the Bear and the Eagle

U.S.-Russian Security Relations

Jan 31, 2018 | Guest author

The U.S. tax overhaul, which became law after President Trump signed the “Tax Cut and Jobs Act,” may become the most significant element of Trump’s domestic economic policy. It's unclear however, how the combination of tax cuts and increased military and infrastructure spending promised by Trump will affect overall economic conditions in the United States and internationally.

Jan 12, 2018 | Devin Entrikin

Russian and U.S. diplomats opposed commencing formal negotiations on legal or politically binding international measures aimed at governing the development, possession, or use of lethal autonomous weapon systems (LAWS) at the first Group of Governmental Experts meeting held on the topic in November 2017.  

Representatives from 86 countries participated in the meeting organized by the Convention on Certain Conventional Weapons (CCW), which has held several informal discussions on LAWS in recent years. 

Russian delegates argued that...

Jan 3, 2018 | Guest author

Developments in the global trade of liquefied natural gas (LNG) promise to substantially benefit energy-strapped European countries in the coming years, but they also have the potential to lead to increased competition between the United States and Russia—who are two of the most ambitious emerging LNG supplier.

Dec 18, 2017 | Nancy Gallagher

Congratulations to the Institute for the U.S. and Canadian Studies (ISKRAN) on half a century of helping your government try to understand and interact constructively with the United States – a sometimes difficult, if not impossible task!

When I first got interested in arms control as a terrified college student living in Europe during the early 1980s, I knew little about what ISKRAN Director Georgy Arbatov and other experts were doing to keep Soviet leaders from over-reacting to...

Dec 15, 2017 |

Spending the last several months as a visiting scholar at CISSM and the School of Public Policy (SPP) has been a valuable experience for me. By interacting with CISSM experts, participating in CISSM events, attending SPP classes, and engaging other experts in the area, I’ve developed a deeper understanding of how Americans in particular view problems of international security. 

Academic approaches to international security share many common features across borders. But scholars from different countries always bring somewhat different knowledge...

Nov 30, 2017 | Anya Loukianova Fink

Since the mid-2000s, Russian security analysts and military officials have worked to outline a vision for Russia’s own “strategic deterrence” (стратегическое сдерживание). In a 2008 speech, president of the Academy of Military Sciences Makhmut Gareev highlighted the importance of a new “strategic deterrence strategy” that included military and non-military approaches as a response to threats posed to Russia’s security by globalization, trends in geopolitics, and uses of military force.  The term “strategic deterrence” has since made appearances in...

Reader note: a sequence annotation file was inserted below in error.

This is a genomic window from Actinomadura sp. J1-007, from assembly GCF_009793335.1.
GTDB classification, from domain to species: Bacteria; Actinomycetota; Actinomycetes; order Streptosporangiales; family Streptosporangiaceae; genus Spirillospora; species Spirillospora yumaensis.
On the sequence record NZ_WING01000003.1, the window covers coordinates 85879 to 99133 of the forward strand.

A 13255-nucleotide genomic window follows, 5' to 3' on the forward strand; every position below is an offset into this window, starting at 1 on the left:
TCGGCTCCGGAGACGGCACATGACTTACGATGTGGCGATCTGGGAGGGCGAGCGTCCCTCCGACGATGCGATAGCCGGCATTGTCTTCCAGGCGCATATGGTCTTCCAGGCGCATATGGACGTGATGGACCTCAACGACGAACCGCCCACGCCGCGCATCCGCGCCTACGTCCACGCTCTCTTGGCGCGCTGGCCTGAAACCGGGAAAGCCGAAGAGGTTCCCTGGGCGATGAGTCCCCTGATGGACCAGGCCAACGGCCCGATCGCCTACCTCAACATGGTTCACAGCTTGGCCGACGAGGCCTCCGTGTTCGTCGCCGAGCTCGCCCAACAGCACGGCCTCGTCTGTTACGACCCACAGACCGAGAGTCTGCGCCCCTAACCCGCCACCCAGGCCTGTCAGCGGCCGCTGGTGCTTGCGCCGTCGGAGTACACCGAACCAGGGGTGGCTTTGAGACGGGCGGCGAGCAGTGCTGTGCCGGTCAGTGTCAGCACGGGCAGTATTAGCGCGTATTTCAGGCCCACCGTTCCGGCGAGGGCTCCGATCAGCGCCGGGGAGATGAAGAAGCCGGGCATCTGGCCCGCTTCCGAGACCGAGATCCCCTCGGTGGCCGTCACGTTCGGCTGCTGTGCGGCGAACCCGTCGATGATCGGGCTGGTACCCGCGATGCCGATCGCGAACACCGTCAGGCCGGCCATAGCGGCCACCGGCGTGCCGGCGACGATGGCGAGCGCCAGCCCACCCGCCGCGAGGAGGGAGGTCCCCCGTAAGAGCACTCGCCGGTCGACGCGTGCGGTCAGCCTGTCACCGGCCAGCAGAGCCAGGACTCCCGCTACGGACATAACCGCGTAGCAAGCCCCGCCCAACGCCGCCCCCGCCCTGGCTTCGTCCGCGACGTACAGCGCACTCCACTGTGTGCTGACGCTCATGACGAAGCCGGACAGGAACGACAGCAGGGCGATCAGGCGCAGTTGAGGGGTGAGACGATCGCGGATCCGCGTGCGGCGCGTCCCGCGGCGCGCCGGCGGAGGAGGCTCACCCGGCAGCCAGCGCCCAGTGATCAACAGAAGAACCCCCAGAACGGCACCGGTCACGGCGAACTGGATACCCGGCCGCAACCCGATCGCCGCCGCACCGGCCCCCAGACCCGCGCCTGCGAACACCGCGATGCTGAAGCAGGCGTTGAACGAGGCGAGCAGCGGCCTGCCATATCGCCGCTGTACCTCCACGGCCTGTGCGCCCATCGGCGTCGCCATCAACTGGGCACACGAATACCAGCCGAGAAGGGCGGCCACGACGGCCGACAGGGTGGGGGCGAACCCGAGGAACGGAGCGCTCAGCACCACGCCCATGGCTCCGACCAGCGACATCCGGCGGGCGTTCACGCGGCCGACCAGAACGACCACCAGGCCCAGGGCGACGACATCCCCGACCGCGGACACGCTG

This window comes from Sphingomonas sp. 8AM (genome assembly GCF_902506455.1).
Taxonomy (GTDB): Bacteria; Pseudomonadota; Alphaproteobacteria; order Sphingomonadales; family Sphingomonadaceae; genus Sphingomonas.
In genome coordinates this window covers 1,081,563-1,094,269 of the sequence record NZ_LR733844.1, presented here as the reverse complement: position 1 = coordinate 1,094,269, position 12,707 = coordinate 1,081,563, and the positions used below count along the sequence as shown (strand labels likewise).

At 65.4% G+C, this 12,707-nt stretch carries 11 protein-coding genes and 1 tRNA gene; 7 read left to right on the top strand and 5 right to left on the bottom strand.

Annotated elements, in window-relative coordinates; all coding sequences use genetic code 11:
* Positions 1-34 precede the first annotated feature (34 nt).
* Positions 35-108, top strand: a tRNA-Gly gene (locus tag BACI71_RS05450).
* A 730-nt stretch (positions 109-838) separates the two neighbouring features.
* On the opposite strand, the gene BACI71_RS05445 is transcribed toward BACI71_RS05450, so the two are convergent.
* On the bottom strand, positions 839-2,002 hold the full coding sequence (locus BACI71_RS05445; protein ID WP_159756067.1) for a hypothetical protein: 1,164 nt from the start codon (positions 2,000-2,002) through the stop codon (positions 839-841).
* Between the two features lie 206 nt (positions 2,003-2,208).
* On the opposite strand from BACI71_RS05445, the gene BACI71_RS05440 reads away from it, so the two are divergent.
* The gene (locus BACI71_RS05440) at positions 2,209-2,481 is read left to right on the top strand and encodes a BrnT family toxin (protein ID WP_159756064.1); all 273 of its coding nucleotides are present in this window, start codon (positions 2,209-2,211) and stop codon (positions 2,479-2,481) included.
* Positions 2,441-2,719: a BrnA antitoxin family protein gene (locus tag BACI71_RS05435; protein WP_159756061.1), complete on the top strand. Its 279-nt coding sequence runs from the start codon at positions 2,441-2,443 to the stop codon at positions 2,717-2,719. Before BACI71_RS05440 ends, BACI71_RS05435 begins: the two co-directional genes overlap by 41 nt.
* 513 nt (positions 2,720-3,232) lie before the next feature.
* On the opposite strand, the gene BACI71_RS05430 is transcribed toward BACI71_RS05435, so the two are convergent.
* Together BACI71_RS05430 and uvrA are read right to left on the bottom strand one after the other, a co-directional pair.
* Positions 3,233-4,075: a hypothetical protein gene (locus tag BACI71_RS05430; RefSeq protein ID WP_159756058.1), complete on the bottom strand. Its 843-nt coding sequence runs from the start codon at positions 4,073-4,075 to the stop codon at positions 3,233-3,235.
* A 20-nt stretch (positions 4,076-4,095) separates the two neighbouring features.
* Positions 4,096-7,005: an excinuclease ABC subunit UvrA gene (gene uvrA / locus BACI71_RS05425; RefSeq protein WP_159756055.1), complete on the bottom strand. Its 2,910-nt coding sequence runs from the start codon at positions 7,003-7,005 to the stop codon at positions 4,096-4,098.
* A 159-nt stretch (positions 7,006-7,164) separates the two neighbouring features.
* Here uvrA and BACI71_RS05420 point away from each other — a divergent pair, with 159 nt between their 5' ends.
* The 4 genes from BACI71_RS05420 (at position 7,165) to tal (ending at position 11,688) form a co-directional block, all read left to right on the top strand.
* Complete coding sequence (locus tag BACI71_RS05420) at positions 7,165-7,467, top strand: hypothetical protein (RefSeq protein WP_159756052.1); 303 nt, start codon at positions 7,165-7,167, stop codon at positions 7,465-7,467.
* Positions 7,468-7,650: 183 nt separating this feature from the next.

Nov 23, 2017 | Guest author

It is easy to get disheartened working in the security field, particularly in light of the current state of U.S.-Russian relations. We are up against grave challenges rooted in long-term grievances with no immediate policy resolution in sight. Will our contributions to security cooperation make a difference in the long term when running up against larger geopolitical forces?

Nov 21, 2017 | Naoko Aoki

Experts are divided over whether Russia can play a constructive role in de-escalating tensions over the North Korean nuclear problem. As someone who looks at North Korea, I think Moscow can and should play a role in reducing tensions.  Here is why.

Oct 18, 2017 | Clay Ramsay

President Trump’s refusal to re-certify that the Iran nuclear deal negotiated by the United States, Russia, and other world powers still serves U.S. security interests leaves Russian policymakers with a confounding set of new questions. 

Sep 25, 2017 | Sergey Rogov

Relations between Washington and Moscow are at their lowest point in many decades and have entered what I would call the Cold War 2.0. Objectively, there is no reason for a new Cold War: There is no ideological confrontation between communism and democracy and no global competition between economic and political systems. Yet, the relationship between Russia and the United States continues to deteriorate and become more and more dangerous.